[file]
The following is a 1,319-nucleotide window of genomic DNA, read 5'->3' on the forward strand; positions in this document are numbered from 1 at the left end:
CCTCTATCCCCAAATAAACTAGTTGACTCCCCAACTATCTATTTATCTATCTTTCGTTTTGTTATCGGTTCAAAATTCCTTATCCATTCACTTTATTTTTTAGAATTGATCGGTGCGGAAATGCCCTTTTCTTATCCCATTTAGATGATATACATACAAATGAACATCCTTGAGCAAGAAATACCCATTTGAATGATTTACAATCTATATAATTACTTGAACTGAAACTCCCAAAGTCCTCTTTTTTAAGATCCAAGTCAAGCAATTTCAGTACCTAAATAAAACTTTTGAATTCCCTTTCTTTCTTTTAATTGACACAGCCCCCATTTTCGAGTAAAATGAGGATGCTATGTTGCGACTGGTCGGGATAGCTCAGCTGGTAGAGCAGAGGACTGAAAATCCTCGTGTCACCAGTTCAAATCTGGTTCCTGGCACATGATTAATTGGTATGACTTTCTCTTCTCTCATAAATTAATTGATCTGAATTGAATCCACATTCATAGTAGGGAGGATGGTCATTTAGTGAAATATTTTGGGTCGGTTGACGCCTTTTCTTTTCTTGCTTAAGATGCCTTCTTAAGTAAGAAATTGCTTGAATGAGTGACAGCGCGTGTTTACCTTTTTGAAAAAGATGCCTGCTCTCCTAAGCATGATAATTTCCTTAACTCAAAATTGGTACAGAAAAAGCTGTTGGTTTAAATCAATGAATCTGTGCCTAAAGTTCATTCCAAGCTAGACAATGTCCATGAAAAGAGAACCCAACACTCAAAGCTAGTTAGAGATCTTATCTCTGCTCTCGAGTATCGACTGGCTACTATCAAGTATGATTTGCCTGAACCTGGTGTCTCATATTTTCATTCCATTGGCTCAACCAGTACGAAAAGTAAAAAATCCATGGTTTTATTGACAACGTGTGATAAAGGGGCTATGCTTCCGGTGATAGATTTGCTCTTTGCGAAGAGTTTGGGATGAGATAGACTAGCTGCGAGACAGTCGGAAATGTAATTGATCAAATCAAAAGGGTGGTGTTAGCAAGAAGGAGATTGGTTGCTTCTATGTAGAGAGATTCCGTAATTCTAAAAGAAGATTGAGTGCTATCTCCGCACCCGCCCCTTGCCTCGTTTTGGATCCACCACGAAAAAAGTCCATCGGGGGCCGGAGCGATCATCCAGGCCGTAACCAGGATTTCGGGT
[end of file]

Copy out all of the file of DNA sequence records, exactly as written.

The following is a 1,319-nucleotide window of genomic DNA, read 5'->3' on the forward strand; positions in this document are numbered from 1 at the left end:
CCTCTATCCCCAAATAAACTAGTTGACTCCCCAACTATCTATTTATCTATCTTTCGTTTTGTTATCGGTTCAAAATTCCTTATCCATTCACTTTATTTTTTAGAATTGATCGGTGCGGAAATGCCCTTTTCTTATCCCATTTAGATGATATACATACAAATGAACATCCTTGAGCAAGAAATACCCATTTGAATGATTTACAATCTATATAATTACTTGAACTGAAACTCCCAAAGTCCTCTTTTTTAAGATCCAAGTCAAGCAATTTCAGTACCTAAATAAAACTTTTGAATTCCCTTTCTTTCTTTTAATTGACACAGCCCCCATTTTCGAGTAAAATGAGGATGCTATGTTGCGACTGGTCGGGATAGCTCAGCTGGTAGAGCAGAGGACTGAAAATCCTCGTGTCACCAGTTCAAATCTGGTTCCTGGCACATGATTAATTGGTATGACTTTCTCTTCTCTCATAAATTAATTGATCTGAATTGAATCCACATTCATAGTAGGGAGGATGGTCATTTAGTGAAATATTTTGGGTCGGTTGACGCCTTTTCTTTTCTTGCTTAAGATGCCTTCTTAAGTAAGAAATTGCTTGAATGAGTGACAGCGCGTGTTTACCTTTTTGAAAAAGATGCCTGCTCTCCTAAGCATGATAATTTCCTTAACTCAAAATTGGTACAGAAAAAGCTGTTGGTTTAAATCAATGAATCTGTGCCTAAAGTTCATTCCAAGCTAGACAATGTCCATGAAAAGAGAACCCAACACTCAAAGCTAGTTAGAGATCTTATCTCTGCTCTCGAGTATCGACTGGCTACTATCAAGTATGATTTGCCTGAACCTGGTGTCTCATATTTTCATTCCATTGGCTCAACCAGTACGAAAAGTAAAAAATCCATGGTTTTATTGACAACGTGTGATAAAGGGGCTATGCTTCCGGTGATAGATTTGCTCTTTGCGAAGAGTTTGGGATGAGATAGACTAGCTGCGAGACAGTCGGAAATGTAATTGATCAAATCAAAAGGGTGGTGTTAGCAAGAAGGAGATTGGTTGCTTCTATGTAGAGAGATTCCGTAATTCTAAAAGAAGATTGAGTGCTATCTCCGCACCCGCCCCTTGCCTCGTTTTGGATCCACCACGAAAAAAGTCCATCGGGGGCCGGAGCGATCATCCAGGCCGTAACCAGGATTTCGGGT